By Jordan W. Charness

When I was a kid, I used to hate this time of year. Let’s face it: summer vacation is a whole lot better than going back to school. Once that first ad hit the TV announcing back to school sales, my stomach would turn as I realized that the summer vacation was winding down.

Now that I’m an adult I don’t like this time of year anymore than I did back then. I actually like having my kids at home during the summer and dread doing their homework just about as much as they do. Times have changed since I was a kid and although many children still travel to school in a big yellow schoolbus, there are now plenty of children who know nothing but carpools.

Negotiating a good carpool can take real skill. Adjusting schedules, pickups, deliveries, after school activities, preschool activities, and children in the same family who are in different grades can be a really big job. In many cases carpool partners are not actually friends and are just people thrown together by a similar schedule.

Being in a carpool entails responsibilities and legal obligations that many people don’t often think about. In the first place you’re not only responsible for your own children but are also responsible for the actions of other children under your care. During the time that you are transporting them they are considered to be under your care and you are responsible for many of their actions.

Before you even get around to transporting them you have to actually remember to pick them up. Little children are not to be left alone waiting around to be picked up after school. The other parents in the carpool have a right to expect that you will arrive on time when it’s your turn to pick up the children. If you are unable to do so, you are not allowed to simply have your spouse or some other close friend replace you for that pick up. In fact, many schools will refuse to allow anyone to pick up children unless they have been previously registered to do so.

We always teach our children not to talk to strangers, so sending a well-meaning relative or friend to entice children to enter a car under the pretext of taking them home is a good way to get your friend or relative arrested! Although it will probably be explained at the end it is not beyond the realm of possibility for a child or someone at the school to call the police in the mistaken belief that an attempted kidnapping is taking place.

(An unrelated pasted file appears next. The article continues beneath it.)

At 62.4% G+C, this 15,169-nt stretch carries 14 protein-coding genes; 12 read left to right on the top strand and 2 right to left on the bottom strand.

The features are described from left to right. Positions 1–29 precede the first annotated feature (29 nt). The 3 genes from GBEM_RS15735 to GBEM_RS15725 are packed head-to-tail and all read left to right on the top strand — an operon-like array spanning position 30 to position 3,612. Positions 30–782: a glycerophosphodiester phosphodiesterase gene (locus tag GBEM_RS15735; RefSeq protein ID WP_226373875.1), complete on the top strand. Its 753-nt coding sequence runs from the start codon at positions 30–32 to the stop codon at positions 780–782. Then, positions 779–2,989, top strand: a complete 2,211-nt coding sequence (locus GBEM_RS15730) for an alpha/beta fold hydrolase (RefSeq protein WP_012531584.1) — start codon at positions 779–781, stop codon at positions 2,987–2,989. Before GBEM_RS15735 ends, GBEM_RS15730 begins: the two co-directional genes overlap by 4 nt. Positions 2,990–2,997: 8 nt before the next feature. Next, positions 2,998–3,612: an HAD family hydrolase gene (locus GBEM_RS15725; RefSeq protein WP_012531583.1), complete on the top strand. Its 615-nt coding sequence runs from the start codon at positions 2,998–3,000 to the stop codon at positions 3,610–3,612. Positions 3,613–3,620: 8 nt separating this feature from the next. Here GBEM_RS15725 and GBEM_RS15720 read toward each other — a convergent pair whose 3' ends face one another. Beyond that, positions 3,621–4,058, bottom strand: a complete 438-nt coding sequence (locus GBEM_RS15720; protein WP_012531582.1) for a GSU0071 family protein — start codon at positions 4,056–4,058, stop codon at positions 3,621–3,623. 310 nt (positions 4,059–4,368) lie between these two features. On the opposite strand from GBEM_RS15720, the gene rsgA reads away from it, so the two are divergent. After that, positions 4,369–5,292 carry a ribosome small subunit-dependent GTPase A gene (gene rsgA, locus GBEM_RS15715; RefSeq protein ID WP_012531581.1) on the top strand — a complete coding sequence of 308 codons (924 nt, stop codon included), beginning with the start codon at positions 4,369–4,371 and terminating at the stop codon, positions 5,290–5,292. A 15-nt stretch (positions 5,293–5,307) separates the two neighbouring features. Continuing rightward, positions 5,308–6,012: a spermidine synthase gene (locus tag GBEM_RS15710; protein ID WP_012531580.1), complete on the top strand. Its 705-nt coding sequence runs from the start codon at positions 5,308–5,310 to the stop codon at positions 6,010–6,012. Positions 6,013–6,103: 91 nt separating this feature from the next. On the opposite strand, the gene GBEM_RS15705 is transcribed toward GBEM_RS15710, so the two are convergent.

Many schools are not even set up to handle all the vehicles that come their way during a typical carpool morning or afternoon. When you have several hundred cars all trying to get to the best spot in front of the schoolyard to pick up two, three, four, five, or six children, accidents can happen.

Where there’s chaos there is danger: particularly to all those children trying to get into cars. Morning drop-off is a little less chaotic than afternoon pickup. In the morning the drop-offs are often staggered as parents leave their children in the schoolyard to play for a few minutes before school starts. The afternoon pickup however is usually when all the carpool drivers attempt to be in front of the school at the same moment when the children are dismissed.

Unfortunately, there are accidents when this large group of cars and large group of kids converge. All drivers should be particularly vigilant around the school area at dismissal time and carpool drivers should be twice as careful. Judges have had no problem throwing the book at careless drivers who accidentally run down children while looking for a place to park.

The best place to park is in the school parking lot if at all possible. If not, the smart thing to do is to park your car at least half a block away from the school. The walk will do you good and will relieve much of the congestion around the front of the schoolyard where many accidents occur.

Once you safely have the little munchkins in your car, it is up to you to make sure that they remain safe. All children under the age of five must be placed in a correctly installed, age-appropriate car seat. Every person over the age of five must sit in a seat equipped with a seat belt and wear that seat belt at all times while the car is in motion. Children age four to nine should also have a booster seat because three-point seatbelts are designed for adults, not small children. The BC Automobile Association reports that children between the ages of four and eight in seat belts alone have four times the risk of head injury compared to children of the same age in a booster seat. And remember, once you run out of seat belts you’ve run out of the number of passengers the car may legally carry. If your passengers are under the age of 16 the driver is responsible to make sure that they are wearing their seat belts.

Sanctions will be imposed on the driver for each child that is not properly seat belted in. Once home, it is the carpool drivers responsibility to make sure that he pulls over completely to the curb and checks for traffic before allowing the child to exit the vehicle. It’s also an extremely good idea to make sure that younger children have safely made it into the house before you drive away.

Now that the new school year’s beginning, let’s all make sure that it’s a safe one for the kids.

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